it is twice as energy efficient for people in Britain to eat dairy products from New Zealand than from domestic producers. It is four times more energy efficient for them to eat lamb shipped from the other side of the world than it is to eat British lamb.
The main reason for this is one simple phrase from the economics of manufacturing:
Economies of scale.
New Zealand pretty much has defined industries around the lamb, they have massive herds and it is a big part of the economy as a result locally lamb is very cheap to produce. It is also over abundant there for the population, we means demand is low and that in turn means local pricing is low...local producers would have a glut if they don't export. Exporting is profitable since local producers can tie the price of export into the final distributor fees and those are padded on a bit before sitting in English meat stores, where lamb is much more rare...is not in abundance and there for greatly in demand to command a high price.
If we analyze any other produced good with few limited regions of production with out sized advantages to production we will see this type of advantage built in...how do we fix it?
Well, we are approaching a time (I say within 10 years) when our ability to produce high quality locally produced meat products will flatten the production playing field. Lamb grown in a sterile factory in England will be just as inexpensive to produce as lamb grown in New Zealand since the advantageous factors in the latter location that made natural grown lamb more efficient can be normalized away. However delivery cost will still make the latter over all more expensive. Thus final costs post production will be dissimilar in both places which would bias against export from one place being price competitive with locally grown product. So it simply won't happen. At least not at first, as delivery costs zero this will normalize but the localization of production movement I predict will happen ahead of the zero cost of distribution is achieved. This state will be reached when photovoltaic cells finally achieve cost parity with gas/coal...the idea of paying a provider to line in electricity will exceed the cost of purchasing panels and maintaining them over the life time of need...this will kill remote delivery in favor of ubiquitous self generation.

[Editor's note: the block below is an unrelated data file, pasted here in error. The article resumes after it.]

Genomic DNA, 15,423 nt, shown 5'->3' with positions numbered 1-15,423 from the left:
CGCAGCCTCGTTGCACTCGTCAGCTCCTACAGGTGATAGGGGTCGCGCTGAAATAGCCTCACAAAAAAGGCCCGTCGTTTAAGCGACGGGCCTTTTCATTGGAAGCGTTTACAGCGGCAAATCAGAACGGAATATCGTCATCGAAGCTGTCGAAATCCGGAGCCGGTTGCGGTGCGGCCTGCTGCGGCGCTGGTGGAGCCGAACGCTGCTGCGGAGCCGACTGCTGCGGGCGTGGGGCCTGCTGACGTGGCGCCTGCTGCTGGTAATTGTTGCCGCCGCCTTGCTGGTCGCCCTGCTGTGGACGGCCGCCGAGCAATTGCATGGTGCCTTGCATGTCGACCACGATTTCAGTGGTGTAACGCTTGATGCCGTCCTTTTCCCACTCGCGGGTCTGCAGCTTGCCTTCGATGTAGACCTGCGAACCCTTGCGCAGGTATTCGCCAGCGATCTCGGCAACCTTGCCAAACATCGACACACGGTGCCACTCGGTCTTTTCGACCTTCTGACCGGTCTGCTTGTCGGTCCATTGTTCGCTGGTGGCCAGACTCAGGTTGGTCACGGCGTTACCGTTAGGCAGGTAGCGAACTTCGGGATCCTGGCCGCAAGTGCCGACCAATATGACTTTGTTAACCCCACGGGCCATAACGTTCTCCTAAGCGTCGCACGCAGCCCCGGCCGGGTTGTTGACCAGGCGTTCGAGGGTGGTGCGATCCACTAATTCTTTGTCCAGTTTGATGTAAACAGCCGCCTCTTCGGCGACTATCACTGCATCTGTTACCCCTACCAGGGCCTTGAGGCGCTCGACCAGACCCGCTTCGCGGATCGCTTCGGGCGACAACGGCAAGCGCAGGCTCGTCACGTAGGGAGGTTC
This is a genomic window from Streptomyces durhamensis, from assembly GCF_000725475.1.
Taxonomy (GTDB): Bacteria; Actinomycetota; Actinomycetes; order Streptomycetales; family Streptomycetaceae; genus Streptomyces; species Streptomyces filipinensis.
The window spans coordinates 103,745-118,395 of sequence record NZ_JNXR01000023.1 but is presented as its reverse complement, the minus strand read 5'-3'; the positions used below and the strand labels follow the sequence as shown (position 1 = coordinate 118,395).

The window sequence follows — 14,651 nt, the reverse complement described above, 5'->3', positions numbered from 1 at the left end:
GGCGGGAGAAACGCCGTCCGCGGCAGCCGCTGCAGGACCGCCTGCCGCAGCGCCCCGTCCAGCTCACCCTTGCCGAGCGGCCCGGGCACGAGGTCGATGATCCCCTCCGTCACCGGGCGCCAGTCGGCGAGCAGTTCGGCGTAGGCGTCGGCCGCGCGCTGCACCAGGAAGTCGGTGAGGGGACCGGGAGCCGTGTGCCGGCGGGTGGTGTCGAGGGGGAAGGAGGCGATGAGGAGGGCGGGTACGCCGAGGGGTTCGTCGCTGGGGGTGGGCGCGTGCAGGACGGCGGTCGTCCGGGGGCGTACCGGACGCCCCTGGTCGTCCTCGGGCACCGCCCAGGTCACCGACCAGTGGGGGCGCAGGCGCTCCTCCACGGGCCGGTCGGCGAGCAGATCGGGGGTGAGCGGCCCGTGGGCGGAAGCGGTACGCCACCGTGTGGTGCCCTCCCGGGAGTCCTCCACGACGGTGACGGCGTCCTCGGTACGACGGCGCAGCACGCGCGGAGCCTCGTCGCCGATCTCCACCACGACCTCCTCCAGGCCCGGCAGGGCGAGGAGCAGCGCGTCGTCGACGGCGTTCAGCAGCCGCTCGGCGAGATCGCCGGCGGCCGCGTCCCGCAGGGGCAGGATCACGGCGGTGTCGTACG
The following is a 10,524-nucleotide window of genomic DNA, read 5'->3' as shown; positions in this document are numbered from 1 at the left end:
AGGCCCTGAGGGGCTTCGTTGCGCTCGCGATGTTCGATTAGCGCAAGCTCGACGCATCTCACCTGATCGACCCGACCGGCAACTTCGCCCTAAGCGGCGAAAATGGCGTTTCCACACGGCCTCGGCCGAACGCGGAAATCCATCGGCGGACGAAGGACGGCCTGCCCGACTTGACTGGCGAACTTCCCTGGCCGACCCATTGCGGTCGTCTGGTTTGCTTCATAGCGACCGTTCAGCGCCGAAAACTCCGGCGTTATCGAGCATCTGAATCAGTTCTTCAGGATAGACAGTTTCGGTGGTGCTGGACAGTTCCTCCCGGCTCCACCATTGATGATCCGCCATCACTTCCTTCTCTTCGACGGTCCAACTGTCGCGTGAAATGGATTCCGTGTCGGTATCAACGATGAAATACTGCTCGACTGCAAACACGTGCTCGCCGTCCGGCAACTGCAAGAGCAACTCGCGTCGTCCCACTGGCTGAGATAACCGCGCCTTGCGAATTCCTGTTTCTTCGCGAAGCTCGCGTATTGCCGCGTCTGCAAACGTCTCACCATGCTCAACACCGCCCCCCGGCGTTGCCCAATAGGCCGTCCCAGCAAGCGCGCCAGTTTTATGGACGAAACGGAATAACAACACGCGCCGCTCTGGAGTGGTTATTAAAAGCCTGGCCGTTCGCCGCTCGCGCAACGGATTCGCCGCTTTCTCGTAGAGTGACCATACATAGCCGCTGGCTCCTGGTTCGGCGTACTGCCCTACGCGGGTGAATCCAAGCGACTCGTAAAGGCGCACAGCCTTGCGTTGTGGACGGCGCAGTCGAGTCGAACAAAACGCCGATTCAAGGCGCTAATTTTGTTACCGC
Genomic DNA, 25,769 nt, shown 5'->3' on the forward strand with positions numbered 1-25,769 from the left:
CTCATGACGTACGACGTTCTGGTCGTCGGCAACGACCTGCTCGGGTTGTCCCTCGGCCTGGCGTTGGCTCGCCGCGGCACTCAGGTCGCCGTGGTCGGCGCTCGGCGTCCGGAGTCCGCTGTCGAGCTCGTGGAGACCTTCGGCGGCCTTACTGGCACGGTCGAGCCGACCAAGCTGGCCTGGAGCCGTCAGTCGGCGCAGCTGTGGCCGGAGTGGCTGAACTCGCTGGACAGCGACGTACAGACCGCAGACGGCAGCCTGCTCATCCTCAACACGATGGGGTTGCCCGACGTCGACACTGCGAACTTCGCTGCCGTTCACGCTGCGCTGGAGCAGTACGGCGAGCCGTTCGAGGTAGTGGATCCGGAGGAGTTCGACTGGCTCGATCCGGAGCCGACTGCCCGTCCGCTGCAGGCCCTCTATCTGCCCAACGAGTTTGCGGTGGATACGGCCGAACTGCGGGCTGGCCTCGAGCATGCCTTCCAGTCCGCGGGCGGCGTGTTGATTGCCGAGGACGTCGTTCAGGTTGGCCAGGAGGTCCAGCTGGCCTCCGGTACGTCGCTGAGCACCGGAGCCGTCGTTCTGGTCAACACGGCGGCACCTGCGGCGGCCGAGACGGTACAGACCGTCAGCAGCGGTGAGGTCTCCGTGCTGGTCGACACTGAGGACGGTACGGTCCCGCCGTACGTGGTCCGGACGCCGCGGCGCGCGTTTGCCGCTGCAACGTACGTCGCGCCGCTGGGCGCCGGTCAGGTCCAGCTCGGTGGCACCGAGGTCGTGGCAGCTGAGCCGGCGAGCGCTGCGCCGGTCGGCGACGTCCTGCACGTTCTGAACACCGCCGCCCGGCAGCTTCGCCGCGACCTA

Much further down the road, I predict in about 40 years or so once we have fully autonomous humanoid robots with artificially intelligent minds we'll be able to have them take over the bulk of the physical tasks that we currently perform. Contrary to what many fear this will not be the tragedy to work that it may seem...humans will be able to profit from the labor of their robot work force (like slaves but minus the ethical issues) and pinch off more and more of the production loop. Homes that run from photovoltaic panels on the roof will eliminate electric and heating bills. Robots set to plant and harvest from personal plots will reduce the costs of produce in general and make much cheaper for humans to buy good produce, robots will drive delivery trucks (actually the trucks will BE robotic and will drive themselves), robots will mine for ore and work in the smelting factories that produce our goods. Robots will even design and repair other robots...as more and more are done by the robots at zero cost to us the more our existing wealth is maximized in it's efficiency. Eventually we will pinch off from the cycle entirely...with robots doing everything for us and requiring nothing from us to maintain the system, that is when we will reach full SHI (self healing infrastructure).